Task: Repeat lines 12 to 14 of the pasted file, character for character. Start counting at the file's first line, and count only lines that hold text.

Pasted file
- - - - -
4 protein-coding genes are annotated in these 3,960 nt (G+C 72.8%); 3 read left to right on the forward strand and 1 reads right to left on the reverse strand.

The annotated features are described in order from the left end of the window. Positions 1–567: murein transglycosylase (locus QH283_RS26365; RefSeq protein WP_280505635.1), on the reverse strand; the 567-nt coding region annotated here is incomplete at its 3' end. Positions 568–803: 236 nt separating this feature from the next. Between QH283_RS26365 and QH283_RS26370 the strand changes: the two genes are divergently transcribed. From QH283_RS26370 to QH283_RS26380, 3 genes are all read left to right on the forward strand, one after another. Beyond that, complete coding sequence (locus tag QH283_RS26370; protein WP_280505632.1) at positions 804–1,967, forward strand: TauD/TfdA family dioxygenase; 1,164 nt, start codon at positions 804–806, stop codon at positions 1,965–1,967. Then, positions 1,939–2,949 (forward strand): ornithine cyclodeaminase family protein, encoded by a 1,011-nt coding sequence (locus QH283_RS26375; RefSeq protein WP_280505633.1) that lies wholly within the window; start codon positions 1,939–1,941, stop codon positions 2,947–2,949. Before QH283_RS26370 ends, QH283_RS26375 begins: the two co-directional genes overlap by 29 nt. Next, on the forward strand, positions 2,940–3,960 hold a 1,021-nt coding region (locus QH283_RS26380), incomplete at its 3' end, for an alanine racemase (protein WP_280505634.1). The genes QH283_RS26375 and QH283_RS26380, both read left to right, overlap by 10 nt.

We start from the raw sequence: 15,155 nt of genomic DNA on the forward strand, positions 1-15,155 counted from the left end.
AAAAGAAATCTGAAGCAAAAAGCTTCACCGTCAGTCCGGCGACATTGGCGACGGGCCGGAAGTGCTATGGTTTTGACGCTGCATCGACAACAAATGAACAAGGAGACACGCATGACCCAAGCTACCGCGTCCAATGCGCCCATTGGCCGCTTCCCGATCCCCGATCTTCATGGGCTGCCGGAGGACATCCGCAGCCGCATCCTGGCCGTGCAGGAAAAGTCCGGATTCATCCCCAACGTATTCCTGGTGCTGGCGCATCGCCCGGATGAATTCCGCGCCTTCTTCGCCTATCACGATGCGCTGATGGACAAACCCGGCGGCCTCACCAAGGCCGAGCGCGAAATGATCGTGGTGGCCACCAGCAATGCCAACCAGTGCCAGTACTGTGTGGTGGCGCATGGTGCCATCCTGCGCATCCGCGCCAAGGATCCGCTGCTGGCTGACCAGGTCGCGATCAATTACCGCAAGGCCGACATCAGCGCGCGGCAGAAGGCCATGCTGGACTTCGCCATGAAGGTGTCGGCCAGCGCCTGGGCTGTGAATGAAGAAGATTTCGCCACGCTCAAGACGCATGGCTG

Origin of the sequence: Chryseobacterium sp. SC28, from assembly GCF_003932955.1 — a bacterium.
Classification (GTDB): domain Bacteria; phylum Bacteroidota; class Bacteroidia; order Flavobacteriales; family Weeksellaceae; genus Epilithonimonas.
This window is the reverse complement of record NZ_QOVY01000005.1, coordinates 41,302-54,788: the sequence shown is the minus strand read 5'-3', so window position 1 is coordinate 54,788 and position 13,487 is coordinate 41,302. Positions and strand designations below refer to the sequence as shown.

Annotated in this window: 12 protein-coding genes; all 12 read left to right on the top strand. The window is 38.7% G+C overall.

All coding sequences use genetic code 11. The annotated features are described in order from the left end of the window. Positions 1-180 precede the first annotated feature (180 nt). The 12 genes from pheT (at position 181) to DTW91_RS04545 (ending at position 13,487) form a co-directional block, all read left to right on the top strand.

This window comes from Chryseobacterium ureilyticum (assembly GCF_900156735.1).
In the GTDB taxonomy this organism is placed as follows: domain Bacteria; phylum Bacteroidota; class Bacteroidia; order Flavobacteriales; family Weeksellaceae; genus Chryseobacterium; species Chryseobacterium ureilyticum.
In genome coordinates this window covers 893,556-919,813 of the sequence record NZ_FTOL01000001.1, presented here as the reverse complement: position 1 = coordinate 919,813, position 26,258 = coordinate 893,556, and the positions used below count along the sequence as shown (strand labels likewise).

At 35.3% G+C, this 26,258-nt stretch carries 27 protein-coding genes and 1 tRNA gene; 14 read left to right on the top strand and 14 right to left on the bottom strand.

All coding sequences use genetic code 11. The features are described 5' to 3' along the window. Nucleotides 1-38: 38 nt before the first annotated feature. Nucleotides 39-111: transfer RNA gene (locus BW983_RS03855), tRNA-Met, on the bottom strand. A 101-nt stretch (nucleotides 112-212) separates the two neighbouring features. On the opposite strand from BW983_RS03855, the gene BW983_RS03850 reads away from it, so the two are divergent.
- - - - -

In genome coordinates this window covers 893,556-919,813 of the sequence record NZ_FTOL01000001.1, presented here as the reverse complement: position 1 = coordinate 919,813, position 26,258 = coordinate 893,556, and the positions used below count along the sequence as shown (strand labels likewise).

At 35.3% G+C, this 26,258-nt stretch carries 27 protein-coding genes and 1 tRNA gene; 14 read left to right on the top strand and 14 right to left on the bottom strand.

All coding sequences use genetic code 11. The features are described 5' to 3' along the window. Nucleotides 1-38: 38 nt before the first annotated feature. Nucleotides 39-111: transfer RNA gene (locus BW983_RS03855), tRNA-Met, on the bottom strand. A 101-nt stretch (nucleotides 112-212) separates the two neighbouring features. On the opposite strand from BW983_RS03855, the gene BW983_RS03850 reads away from it, so the two are divergent.